For questions related to your water or sewer bill, request your water to be turned off/on, check for leaks, general inquiry or transferred into another name, please call (317) 837-0000 to make arrangements.
For sewer inquiries relating to back-ups, please contact DPW at (317) 839-3490.
For after hours emergency requests to turn water off/on, sewer back-ups, etc., please call Dispatch at (317)839-8700.
To tap into Plainfield Water, you must first pay the $1,255 tap and inspection fees at Town Hall. Secondly, you must schedule a tap inspection with DPW at (317) 839-3490 to take place as you are making the tap into town water. The Town Standards are located at the DPW "Objectives and Standards" link of the website. You may schedule a meter set with Town Hall at (317) 837-0000 when you pay the tap/inspection fee or at a later time.
To schedule a water or sewer service line inspection of a newly installed service line or repair of service line, please call Plainfield DPW at (317) 839-3490. 24 hour notice is required.
To view the latest Water Quality Reports, click here .
Water Distribution System Flushing Operations
Frequently Asked Questions
Q: What is a flushing operation?
A: Water main flushing is a routine operation done to clean and maintain our water system. During this activity, water is forced through underground water mains at high speed and flushed out of the fire hydrants to remove accumulated sediment. This flushing is done until the water coming out through the main runs clear. This is done one section at a time until each section runs clear. This operation can take a few minutes to several hours.
Q: Why is this maintenance important?
A: It is a mission of the Town of Plainfield Water Distribution Department to provide a reliable, safe drinking water supply. A flushing program is used to improve water quality, restore water pressure and protect pipe integrity. Part of the program also involves testing valves and fire hydrants to ensure they are operating properly. The Town of Plainfield Water Distribution Department maintains approximately 300 miles of distribution pipelines and 2500 fire hydrants.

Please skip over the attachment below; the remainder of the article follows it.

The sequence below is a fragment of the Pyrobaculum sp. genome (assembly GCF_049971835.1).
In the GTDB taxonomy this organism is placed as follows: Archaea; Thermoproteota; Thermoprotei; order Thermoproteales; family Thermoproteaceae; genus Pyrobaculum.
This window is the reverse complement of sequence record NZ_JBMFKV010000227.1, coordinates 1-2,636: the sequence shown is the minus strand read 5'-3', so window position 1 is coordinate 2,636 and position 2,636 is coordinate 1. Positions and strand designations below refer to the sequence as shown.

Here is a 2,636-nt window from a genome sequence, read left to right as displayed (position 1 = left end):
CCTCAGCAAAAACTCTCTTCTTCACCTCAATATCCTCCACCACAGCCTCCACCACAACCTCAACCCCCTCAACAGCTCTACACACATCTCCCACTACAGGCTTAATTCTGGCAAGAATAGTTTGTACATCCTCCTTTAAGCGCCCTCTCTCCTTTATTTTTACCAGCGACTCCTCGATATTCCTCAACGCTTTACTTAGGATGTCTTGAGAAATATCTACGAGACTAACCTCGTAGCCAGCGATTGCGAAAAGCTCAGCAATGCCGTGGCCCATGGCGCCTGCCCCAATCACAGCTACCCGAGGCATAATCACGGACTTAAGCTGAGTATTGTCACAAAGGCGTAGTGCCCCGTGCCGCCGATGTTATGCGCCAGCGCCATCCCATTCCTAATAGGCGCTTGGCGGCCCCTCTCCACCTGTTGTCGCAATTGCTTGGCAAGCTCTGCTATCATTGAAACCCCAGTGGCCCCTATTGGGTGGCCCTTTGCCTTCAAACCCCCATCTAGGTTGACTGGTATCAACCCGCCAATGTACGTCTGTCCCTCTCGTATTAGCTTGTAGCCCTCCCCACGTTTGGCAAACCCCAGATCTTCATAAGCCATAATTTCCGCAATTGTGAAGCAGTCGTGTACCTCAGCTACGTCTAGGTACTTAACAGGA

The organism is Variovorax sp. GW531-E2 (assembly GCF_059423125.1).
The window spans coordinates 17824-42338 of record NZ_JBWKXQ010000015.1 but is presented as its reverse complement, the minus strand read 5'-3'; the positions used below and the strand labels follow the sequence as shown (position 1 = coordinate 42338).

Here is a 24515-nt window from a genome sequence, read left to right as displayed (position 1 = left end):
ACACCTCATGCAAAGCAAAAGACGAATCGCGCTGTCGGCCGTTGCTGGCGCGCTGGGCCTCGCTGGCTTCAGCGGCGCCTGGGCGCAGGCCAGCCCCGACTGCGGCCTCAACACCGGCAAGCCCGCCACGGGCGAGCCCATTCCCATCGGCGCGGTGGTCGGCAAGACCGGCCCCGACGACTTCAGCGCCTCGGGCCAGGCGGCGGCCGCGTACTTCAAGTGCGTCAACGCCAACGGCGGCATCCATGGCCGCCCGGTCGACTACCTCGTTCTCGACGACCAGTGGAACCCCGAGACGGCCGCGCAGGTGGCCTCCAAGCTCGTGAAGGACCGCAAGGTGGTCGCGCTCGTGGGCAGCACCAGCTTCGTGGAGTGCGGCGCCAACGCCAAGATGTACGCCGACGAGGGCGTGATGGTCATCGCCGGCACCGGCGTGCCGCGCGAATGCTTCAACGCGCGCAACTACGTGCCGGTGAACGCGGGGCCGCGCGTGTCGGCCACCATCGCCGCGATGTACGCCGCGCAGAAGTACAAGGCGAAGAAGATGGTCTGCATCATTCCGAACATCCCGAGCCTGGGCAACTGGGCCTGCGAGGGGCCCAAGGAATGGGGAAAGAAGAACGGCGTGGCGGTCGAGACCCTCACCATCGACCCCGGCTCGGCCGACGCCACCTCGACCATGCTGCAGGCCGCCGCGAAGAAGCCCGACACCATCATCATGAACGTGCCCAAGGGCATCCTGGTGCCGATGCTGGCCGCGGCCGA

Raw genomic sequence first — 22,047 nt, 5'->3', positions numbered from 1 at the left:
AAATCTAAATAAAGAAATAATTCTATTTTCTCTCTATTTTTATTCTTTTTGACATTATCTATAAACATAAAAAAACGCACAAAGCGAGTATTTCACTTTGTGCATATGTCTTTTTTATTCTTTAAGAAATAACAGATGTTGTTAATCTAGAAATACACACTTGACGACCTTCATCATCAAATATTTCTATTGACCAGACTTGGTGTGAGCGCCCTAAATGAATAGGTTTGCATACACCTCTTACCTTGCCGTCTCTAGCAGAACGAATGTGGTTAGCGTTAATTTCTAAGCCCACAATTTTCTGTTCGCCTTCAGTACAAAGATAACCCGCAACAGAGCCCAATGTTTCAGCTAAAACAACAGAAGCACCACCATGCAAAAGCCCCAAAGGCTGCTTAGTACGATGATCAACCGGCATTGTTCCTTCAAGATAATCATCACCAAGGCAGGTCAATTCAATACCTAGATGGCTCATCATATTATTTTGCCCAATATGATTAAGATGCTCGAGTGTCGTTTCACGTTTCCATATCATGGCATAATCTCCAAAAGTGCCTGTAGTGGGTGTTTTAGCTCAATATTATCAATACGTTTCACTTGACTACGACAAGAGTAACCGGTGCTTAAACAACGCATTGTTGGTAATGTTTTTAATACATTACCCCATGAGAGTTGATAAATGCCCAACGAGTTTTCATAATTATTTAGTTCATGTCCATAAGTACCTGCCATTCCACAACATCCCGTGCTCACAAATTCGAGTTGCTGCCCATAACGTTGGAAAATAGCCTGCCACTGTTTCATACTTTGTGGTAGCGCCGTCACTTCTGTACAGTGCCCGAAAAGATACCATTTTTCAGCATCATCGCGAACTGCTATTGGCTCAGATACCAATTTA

Q: When will the flushing maintenance be conducted?
A: To minimize impacts to water service, this maintenance is generally scheduled during working hours (8 a.m. to 4 p.m.). Schedules may change if something happens in the system that requires immediate attention or repair.
Q: What will happen in my neighborhood?
A: During flushing operation, residents may hear water discharging with force from the hydrants and see water flowing in the streets. Drivers are asked to take extra care during this time so as to avoid hydroplaning and other hazardous conditions.
Q: What will happen in my home or business?
A: When crews are flushing the water system close to your residence or business, you may experience temporary periods of low water pressure. Flushing operations may also lead to brown or discolored water, which can be drawn into homes and businesses if the water is being used during or immediately following the flushing. This is a temporary condition and should only affect customers for a few hours at most. The discoloration can stain porcelain and laundry. It is best to make sure our water is clear before doing laundry or other projects for which discolored water could cause problems. If discoloration occurs, open the cold tap nearest the water main—usually the front outside faucet—to full flow and run the water into your garden or lawn for a few minutes until it is clear. If the water does not clear the first time, wait a few minutes and run the water again. Also, it is important to not run hot water if you notice it is discolored, as the discolored water as the discolored water can be drawn into the hot water tank.
Q: Is the water safe to drink?
A: Yes. The temporary discoloration is caused by minerals and other fine particles, such as iron and manganese, which are not harmful to your health and are found in every drinking water system.
Q: What is the schedule and how can I be notified?
A: The tentative schedule and updated information is available on the Town of Plainfield’s Facebook page and Twitter account.
Q: Doesn’t this flushing operation waste water?
A: To clean the pipes effectively, water must be discharged from the fire hydrants with sufficient speed and volume. The flow is stopped as soon as the water is clear so that only the amount needed to clean the system is released into the street. Safety, regulatory and logistical considerations prevent us from capturing this water for reuse.
Q: How often is flushing conducted?
A: Flushing operations are conducted once a year in the spring. The areas of our system that have dead-end mains, where water can become stagnant, are flushed twice a year. The entire system is flushed every year in the spring.